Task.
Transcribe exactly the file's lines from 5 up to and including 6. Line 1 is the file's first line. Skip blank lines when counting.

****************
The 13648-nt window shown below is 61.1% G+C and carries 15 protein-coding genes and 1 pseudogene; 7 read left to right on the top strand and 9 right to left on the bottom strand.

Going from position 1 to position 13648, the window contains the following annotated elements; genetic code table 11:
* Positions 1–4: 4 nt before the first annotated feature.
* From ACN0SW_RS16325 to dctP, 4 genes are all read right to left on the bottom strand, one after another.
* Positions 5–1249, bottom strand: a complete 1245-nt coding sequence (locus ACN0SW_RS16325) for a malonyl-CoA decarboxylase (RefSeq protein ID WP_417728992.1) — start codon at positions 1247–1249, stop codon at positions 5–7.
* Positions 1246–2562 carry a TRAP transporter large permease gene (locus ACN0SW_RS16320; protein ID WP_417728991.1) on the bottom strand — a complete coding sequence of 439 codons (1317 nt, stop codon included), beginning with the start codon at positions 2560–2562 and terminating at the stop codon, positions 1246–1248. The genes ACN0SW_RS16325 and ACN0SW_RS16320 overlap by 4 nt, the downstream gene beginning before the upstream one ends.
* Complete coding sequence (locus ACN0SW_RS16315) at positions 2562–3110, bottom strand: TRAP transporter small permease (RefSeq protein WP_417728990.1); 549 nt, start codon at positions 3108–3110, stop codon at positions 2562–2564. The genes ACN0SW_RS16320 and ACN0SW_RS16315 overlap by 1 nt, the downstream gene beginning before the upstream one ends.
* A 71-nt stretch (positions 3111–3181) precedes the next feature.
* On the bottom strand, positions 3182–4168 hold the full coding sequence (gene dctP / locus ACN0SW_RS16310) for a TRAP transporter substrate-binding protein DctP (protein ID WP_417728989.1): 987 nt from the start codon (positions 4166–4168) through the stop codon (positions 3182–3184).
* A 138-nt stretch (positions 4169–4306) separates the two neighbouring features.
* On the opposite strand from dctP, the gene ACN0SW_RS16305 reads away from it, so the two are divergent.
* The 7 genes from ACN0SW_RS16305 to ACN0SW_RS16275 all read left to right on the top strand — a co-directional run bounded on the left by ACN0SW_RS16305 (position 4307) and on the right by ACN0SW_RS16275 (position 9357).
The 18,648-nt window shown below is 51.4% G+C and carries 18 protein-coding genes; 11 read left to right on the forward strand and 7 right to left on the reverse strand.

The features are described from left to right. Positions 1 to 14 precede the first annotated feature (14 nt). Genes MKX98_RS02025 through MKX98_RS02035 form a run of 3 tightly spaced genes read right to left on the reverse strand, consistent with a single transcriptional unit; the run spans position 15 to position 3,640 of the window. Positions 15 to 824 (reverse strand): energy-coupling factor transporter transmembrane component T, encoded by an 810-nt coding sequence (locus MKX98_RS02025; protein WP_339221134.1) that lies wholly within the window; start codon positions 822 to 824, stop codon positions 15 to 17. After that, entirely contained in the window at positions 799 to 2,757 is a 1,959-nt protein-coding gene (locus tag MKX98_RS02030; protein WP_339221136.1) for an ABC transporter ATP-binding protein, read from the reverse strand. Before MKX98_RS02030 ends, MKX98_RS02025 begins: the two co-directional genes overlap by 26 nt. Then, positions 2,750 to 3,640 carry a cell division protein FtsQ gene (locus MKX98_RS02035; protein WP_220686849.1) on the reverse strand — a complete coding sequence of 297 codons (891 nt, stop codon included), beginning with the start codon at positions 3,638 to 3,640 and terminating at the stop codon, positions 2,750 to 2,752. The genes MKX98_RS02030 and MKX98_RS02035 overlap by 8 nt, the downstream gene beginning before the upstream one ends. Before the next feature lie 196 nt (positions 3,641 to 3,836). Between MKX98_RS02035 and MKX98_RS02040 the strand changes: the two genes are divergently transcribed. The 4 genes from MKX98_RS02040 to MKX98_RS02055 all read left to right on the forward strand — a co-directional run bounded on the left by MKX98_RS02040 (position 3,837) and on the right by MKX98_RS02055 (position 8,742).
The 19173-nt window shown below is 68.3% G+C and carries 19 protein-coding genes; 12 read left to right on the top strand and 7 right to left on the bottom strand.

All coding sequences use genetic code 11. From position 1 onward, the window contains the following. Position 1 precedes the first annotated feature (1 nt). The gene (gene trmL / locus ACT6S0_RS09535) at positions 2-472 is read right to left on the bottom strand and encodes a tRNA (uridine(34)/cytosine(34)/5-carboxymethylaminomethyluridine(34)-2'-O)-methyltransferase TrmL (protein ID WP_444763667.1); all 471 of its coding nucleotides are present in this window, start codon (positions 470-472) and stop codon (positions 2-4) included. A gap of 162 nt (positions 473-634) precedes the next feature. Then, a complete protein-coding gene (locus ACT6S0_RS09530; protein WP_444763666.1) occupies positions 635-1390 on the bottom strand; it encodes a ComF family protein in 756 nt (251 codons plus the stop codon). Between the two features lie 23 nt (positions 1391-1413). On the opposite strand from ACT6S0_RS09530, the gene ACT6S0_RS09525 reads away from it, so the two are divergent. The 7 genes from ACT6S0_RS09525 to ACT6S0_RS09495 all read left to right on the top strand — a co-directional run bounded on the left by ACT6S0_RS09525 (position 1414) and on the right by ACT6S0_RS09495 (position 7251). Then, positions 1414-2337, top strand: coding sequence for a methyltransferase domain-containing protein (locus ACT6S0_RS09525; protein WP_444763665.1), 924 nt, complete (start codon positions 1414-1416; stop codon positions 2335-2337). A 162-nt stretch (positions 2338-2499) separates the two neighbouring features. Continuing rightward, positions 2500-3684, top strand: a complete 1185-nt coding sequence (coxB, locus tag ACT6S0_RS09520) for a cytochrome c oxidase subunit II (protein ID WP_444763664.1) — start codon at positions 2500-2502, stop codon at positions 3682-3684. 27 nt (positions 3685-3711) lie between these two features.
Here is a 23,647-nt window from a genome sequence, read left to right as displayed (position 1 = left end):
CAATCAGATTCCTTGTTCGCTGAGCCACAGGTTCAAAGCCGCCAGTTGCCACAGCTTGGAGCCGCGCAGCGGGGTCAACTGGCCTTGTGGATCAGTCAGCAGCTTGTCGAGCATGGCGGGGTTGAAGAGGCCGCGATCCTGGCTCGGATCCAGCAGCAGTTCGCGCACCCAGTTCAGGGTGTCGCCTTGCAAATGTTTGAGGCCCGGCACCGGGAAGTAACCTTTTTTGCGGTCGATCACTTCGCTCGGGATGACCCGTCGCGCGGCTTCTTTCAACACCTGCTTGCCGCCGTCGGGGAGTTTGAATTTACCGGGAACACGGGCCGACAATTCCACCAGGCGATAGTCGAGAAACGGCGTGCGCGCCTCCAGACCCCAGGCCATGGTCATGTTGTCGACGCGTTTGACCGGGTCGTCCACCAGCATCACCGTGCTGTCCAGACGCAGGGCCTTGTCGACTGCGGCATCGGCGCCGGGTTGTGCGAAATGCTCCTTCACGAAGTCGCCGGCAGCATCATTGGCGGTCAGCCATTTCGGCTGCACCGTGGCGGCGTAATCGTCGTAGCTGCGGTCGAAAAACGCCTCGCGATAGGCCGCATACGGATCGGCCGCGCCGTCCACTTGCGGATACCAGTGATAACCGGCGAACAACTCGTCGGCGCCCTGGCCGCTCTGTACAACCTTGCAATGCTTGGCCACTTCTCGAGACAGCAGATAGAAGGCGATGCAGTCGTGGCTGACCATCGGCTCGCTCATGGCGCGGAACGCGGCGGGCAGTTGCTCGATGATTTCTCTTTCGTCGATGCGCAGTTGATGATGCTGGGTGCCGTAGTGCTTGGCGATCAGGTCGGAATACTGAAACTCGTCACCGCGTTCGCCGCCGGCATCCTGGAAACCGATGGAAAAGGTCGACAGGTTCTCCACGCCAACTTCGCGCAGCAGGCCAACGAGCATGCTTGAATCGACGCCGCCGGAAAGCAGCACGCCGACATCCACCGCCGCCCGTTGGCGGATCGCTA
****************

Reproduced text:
* Positions 5–1249, bottom strand: a complete 1245-nt coding sequence (locus ACN0SW_RS16325) for a malonyl-CoA decarboxylase (RefSeq protein ID WP_417728992.1) — start codon at positions 1247–1249, stop codon at positions 5–7.
* Positions 1246–2562 carry a TRAP transporter large permease gene (locus ACN0SW_RS16320; protein ID WP_417728991.1) on the bottom strand — a complete coding sequence of 439 codons (1317 nt, stop codon included), beginning with the start codon at positions 2560–2562 and terminating at the stop codon, positions 1246–1248. The genes ACN0SW_RS16325 and ACN0SW_RS16320 overlap by 4 nt, the downstream gene beginning before the upstream one ends.